Format: VHS Tape
The Game was directed by Fight Club director David Fincher and in many ways it prepares the viewer for the twists and turns of Fight Club. Michael Douglas as control junky investment banker Nicholas Van Orton is given an invitation to "the game" by his younger brother Conrad (Sean Penn). Before Van Orton knows it the game has started and it takes him on journey where he is in the dark so to speak and he never really gets out of it until it is over. Other reviews have said that it has no sense of humor, this movie doesn't need one. it's mysterious and intellectual strength is more than enough to keep most people fixed to it. Others have said that the ending is anticlimactic. If one cannot appreciate the ending of this movie, they haven't been paying attention. If you want a movie that makes you think, this movie is for you. my friends and i started it sometime after midnight a couple years ago and we didn't sleep for an hour after it was done because it made us think that much. the movie buff will not be disappointed.
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30 of 34 people found the following review helpful By scherf.com on October 13, 2000
Format: DVD
Once in a while you come across a great thriller. To accomplish this you have to have a great story line, superb acting and cinematography, a generous budget and an excellent styling consultant so that everything's just perfect. And The Game has all these aspects. A wealthy financier (Michael Douglas) who has apparently everything and is bored with life gets a surprise birthday gift from his brother (Sean Penn): the participation in a very interesting and intense game. It is one of these movies that is unpredictable for the most part with action scenes that will take your breath away. The ending is unique and an unpredictable surprise and it gives the movie the final edge to classify it as one of these rare top-rated thrillers.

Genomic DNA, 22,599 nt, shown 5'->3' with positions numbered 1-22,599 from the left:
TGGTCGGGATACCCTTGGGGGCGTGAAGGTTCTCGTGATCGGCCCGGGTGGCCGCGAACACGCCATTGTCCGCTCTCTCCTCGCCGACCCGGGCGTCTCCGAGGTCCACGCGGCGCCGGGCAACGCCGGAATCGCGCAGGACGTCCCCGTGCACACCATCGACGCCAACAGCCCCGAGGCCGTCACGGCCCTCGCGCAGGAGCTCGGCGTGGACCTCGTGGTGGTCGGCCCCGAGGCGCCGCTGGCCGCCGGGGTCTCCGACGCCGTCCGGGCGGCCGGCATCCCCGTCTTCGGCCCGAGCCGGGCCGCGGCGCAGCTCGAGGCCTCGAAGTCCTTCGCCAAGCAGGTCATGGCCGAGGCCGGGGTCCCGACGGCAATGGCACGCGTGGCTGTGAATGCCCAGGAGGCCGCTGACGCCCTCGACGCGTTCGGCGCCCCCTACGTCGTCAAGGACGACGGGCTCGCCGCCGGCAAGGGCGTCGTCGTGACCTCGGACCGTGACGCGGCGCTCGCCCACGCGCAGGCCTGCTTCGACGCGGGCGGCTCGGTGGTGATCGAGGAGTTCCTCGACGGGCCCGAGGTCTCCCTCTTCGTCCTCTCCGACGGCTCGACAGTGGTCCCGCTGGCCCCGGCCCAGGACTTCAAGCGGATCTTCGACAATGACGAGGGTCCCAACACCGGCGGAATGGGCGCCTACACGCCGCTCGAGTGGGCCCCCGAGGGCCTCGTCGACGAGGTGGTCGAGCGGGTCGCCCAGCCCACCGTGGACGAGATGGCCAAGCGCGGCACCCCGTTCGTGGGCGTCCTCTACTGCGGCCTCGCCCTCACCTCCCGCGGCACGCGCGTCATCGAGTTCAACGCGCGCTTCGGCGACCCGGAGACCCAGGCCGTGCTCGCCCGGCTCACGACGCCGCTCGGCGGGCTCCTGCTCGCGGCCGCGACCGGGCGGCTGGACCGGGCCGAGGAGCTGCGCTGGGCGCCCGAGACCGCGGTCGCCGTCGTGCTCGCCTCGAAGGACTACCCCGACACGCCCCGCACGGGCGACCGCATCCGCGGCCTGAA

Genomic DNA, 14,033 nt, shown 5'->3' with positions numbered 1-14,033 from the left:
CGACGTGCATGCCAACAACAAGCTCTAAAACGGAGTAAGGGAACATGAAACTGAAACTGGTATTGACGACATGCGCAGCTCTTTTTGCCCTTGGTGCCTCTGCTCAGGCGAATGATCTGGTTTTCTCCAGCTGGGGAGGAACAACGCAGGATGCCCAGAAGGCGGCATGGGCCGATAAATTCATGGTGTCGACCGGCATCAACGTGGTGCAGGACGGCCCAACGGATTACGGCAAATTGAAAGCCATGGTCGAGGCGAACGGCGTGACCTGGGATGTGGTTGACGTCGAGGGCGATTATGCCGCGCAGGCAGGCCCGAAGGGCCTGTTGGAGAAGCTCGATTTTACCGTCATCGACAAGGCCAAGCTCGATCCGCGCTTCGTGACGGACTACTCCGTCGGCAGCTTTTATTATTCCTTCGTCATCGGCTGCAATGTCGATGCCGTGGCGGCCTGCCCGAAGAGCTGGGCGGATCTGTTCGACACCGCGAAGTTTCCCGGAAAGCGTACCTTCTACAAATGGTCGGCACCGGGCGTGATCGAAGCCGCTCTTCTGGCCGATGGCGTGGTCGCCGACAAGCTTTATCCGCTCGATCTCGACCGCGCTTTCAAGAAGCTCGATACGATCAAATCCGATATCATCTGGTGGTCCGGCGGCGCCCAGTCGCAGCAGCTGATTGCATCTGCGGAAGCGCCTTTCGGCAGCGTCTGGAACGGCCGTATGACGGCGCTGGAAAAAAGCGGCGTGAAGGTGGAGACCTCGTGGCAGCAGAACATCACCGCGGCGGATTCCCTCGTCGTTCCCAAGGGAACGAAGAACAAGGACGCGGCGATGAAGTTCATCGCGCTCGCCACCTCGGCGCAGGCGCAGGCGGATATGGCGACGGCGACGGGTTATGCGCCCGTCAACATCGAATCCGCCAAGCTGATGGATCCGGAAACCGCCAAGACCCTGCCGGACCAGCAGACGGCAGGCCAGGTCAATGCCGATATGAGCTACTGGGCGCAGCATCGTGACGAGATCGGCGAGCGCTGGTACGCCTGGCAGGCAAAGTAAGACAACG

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11 of 11 people found the following review helpful By whitegumby on December 2, 2012
Format: Blu-ray Verified Purchase
On its 15th anniversary, The Game has been given its best treatment ever by the good folks at The Criterion Collection - it's never looked or sounded better!

I missed this movie in the theaters in 1997 but saw it immediately upon its video release and it instantly became one of my favorite thrillers. Michael Douglas is spot-on as an emotionally detached, wealthy investment banker given an unusual birthday gift from his younger brother. I actually prefer this performance over the similar but more bombastic role of Gordon Gekko. As Nicholas Van Orton, Douglas gets to breathe a full range of emotion into his character and he really makes the most of it. Sean Penn is great as usual as Van Orton's unstable brother Connie and Deborah Kara Unger turns in a strong performance as a mystery woman who may or may not be on Van Orton's side.

Where to rank this among David Fincher's other great films is hard to say (it's my 2nd favorite) but I would say that it is the most overlooked. I don't know if that's because of the simplistic name of the film, how it was marketed or something else entirely but like The Shawshank Redemption, it seem seems to be one of those films that most people discovered far beyond its initial release. Having just watched it again, I was delighted to see that it had not aged a bit - something that cannot be said of other films of the 90s which are already showing their age.

As I said, the film has never looked better. It was never given very good treatment on video as it was (and that's being charitable) but this version hits it out of the park. The dark scenes that dominate the film are more clear than ever and Fincher's use of colored light has dramatic impact.